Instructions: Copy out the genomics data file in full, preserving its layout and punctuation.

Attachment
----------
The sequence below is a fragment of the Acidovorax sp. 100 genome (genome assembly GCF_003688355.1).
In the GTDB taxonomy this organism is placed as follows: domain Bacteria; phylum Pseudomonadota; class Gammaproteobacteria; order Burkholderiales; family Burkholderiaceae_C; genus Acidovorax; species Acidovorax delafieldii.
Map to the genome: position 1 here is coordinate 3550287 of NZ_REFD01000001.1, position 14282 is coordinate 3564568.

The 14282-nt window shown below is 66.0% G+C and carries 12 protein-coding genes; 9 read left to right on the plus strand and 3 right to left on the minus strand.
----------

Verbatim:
The sequence below is a fragment of the Acidovorax sp. 100 genome (genome assembly GCF_003688355.1).
In the GTDB taxonomy this organism is placed as follows: domain Bacteria; phylum Pseudomonadota; class Gammaproteobacteria; order Burkholderiales; family Burkholderiaceae_C; genus Acidovorax; species Acidovorax delafieldii.
Map to the genome: position 1 here is coordinate 3550287 of NZ_REFD01000001.1, position 14282 is coordinate 3564568.

The 14282-nt window shown below is 66.0% G+C and carries 12 protein-coding genes; 9 read left to right on the plus strand and 3 right to left on the minus strand.